An important step on the road to creating treatments for illnesses like COVID-19, which has caused the recent global pandemic, may start with understanding the similarities and differences between the various strains of coronavirus known to exist today. Making sense of large and complex sets of data, especially those that require novel interpretation, calls for a powerful analytics toolset to speed up the process.
An embedded multivariate data analytics tool can help researchers more easily visualize and evaluate the relevant similarities and differences between large groups of omics data in order to gain a better understanding of virus replication mechanisms.
Until late 2019, there were six known coronaviruses in existence that affect humans, including the strains that cause SARS (severe acute respiratory syndrome) and MERS (Middle East Respiratory Syndrome). With acute respiratory syndrome coronavirus 2 (SARS-CoV-2), the strain that causes COVID-19, a seventh coronavirus emerged.
For scientists looking to understand what makes one coronavirus different from another and to map the complexities of transmission and possible effects on humans, gaining accurate statistical data from studies of existing coronaviruses can provide valuable information.
For example, a multivariate data analysis of ultra-high performance liquid chromatography-mass spectrometry (UPLC–MS) can help researchers more easily visualize differences in host cell lipid response during coronavirus infection. This is one way researchers can study the similarities and differences in the human body’s response to different to strains of coronavirus.
Having advanced data analytics tools embedded right into lab analysis instruments such as mass spectrometry makes the process that much more efficient and faster. One example of this is the collaboration between Sartorius and the Waters Corp. (UHPLC–MS, MassLynx software) using EZinfo or SIMCA software. EZinfo provides a “light” version of the robust SIMCA software that is easy to use within the instrument.
A recent article published in Viruses 2019 explains how the authors used OPLS-DA (Orthogonal Projections to Latent Structures Discriminant Analysis) for Characterization of the Lipidomic Profile of Human Coronavirus-Infected Cells and the Implications for Lipid Metabolism Remodeling upon Coronavirus Replication (HCoV-229E; MERS-CoV, SARS-CoV) using mass spectrometry with embedded data analytics tools.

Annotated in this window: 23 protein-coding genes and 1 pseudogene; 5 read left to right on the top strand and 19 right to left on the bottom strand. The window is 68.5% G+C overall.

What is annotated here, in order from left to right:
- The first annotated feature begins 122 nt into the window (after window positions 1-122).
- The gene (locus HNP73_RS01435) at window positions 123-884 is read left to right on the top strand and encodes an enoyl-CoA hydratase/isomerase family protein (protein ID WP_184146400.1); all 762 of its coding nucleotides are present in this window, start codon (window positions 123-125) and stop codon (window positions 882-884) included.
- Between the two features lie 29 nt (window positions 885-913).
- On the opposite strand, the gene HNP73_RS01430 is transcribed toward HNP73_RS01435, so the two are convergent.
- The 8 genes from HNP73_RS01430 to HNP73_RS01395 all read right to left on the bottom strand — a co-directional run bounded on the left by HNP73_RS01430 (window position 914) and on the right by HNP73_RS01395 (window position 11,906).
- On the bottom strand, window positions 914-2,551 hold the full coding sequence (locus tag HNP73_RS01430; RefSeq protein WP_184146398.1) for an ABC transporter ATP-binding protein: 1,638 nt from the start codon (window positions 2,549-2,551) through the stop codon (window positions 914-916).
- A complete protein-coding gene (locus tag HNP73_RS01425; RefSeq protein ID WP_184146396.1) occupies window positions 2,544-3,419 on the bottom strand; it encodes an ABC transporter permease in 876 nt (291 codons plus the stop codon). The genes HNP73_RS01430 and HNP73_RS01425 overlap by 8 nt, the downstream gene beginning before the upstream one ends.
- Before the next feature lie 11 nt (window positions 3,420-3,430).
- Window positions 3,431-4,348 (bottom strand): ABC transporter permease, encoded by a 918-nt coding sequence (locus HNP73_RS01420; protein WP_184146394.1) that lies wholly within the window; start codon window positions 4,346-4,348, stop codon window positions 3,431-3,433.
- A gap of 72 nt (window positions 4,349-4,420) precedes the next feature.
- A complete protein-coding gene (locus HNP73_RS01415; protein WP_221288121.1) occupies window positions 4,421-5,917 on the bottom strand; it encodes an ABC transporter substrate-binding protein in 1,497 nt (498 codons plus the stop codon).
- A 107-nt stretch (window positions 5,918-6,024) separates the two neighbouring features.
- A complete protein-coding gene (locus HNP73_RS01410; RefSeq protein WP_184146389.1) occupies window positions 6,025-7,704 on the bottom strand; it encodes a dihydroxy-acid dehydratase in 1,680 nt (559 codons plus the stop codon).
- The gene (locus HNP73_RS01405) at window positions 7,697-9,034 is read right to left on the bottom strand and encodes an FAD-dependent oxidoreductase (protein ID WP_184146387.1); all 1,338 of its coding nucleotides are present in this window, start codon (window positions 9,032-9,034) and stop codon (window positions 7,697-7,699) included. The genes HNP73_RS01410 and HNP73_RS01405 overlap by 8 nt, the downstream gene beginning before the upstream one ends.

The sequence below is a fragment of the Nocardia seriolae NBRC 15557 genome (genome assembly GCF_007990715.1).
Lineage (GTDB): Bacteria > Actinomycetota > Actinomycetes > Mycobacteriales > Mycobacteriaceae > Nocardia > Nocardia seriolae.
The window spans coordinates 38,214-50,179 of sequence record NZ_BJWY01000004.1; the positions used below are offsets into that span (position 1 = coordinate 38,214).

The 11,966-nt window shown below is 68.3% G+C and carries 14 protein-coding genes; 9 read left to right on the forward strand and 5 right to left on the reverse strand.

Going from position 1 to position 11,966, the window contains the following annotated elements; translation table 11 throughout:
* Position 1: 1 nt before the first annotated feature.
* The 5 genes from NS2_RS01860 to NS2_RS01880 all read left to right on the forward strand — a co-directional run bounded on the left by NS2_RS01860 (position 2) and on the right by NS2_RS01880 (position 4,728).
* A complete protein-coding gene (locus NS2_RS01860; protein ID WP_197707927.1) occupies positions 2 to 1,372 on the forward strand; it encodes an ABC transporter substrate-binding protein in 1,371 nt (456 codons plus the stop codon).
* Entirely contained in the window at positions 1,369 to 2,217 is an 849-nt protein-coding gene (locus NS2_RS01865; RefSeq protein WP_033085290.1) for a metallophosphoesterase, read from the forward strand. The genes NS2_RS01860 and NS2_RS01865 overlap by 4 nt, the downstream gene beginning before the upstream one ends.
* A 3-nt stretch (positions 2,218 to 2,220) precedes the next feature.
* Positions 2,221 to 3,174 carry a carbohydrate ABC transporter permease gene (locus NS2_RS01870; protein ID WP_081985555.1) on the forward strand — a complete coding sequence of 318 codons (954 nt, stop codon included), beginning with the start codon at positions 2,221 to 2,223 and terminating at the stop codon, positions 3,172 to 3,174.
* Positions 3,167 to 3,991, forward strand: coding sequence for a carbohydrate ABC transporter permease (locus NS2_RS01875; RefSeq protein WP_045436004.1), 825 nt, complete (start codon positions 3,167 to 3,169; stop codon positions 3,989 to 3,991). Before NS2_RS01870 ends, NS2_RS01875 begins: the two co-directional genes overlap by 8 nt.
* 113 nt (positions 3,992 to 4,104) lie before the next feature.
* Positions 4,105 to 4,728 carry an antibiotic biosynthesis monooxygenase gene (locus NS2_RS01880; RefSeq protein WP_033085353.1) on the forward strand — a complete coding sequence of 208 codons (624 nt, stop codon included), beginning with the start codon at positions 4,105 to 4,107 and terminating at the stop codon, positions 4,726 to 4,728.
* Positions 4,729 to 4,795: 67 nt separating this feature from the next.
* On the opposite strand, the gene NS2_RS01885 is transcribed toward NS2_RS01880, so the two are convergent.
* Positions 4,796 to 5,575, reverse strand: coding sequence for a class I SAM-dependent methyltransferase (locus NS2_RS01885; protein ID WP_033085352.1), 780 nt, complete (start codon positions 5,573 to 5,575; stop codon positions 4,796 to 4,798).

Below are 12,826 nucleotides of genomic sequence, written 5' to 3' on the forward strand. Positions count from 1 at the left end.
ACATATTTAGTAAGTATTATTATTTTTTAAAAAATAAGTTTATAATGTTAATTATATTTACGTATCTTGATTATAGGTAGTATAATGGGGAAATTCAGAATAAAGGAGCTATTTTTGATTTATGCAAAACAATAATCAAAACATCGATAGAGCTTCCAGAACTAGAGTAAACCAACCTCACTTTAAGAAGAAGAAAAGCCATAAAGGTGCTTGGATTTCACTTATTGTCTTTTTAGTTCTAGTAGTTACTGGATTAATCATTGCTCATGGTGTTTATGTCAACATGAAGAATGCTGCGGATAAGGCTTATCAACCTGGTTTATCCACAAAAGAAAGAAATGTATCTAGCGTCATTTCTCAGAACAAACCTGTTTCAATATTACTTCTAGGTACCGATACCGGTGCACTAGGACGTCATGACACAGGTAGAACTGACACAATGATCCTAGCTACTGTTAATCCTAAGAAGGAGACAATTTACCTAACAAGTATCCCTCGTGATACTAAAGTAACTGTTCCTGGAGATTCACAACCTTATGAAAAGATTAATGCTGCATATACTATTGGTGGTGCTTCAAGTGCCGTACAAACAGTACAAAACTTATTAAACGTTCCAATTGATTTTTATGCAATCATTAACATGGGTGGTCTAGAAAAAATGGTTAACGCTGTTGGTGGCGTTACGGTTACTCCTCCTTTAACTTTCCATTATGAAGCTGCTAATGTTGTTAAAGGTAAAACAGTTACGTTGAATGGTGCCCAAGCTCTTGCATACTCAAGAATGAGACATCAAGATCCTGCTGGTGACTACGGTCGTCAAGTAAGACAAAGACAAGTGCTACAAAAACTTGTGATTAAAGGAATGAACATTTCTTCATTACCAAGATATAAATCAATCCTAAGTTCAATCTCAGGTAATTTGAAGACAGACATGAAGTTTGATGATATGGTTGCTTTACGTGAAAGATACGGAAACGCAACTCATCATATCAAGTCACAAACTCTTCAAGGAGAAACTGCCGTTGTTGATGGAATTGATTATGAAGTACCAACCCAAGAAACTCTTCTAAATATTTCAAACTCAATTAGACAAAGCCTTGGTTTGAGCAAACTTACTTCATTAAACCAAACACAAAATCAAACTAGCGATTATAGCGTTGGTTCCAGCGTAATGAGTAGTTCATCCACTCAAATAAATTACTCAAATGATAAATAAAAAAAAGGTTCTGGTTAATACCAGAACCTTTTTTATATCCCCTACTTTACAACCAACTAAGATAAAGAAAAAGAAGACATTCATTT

Using lipids studies to understand virus pathogenicity
In the human body, lipids play an important role in cellular function and are linked to multiple steps in the replication cycle of viruses. When coronaviruses infect humans, a wide variety of clinical outcomes can occur, ranging from flu-like symptoms to respiratory distress or severe pneumonia – even leading to systemic organ failure.
“As in other viruses, lipids play key roles in the life cycle of coronaviruses. Coronaviruses confiscate intracellular membranes of the host cells to generate new compartments known as double membrane vesicles (DMVs) for the amplification of the viral genome. DMVs are membranous structures that not only harbor viral proteins but also contain a specific array of hijacked host factors, which collectively orchestrate a unique lipid micro-environment optimal for coronavirus replication.” ²
Yet, scientific understanding for how cellular lipids may affect the transmission and impact of human-pathogenic coronaviruses is limited. To learn more, scientists completed a study of host cell lipid response during coronavirus infection using the human coronavirus 229E (HCoV-229E) as a model coronavirus.
In this study, a MS-based lipidomics approach was established to characterize the host cell lipid changes upon coronavirus infection. Univariate and multivariate statistical analyses were applied in data processing for the selection of significant lipid features. A total of 24 lipids including lysophospholipids and FAs were identified and were consistently up-regulated in HCoV-229E-infected cells. Seven representative lipids were confirmed by authentic standards, including lysoPC (16:0/0:0), PAF C-16, lysoPE.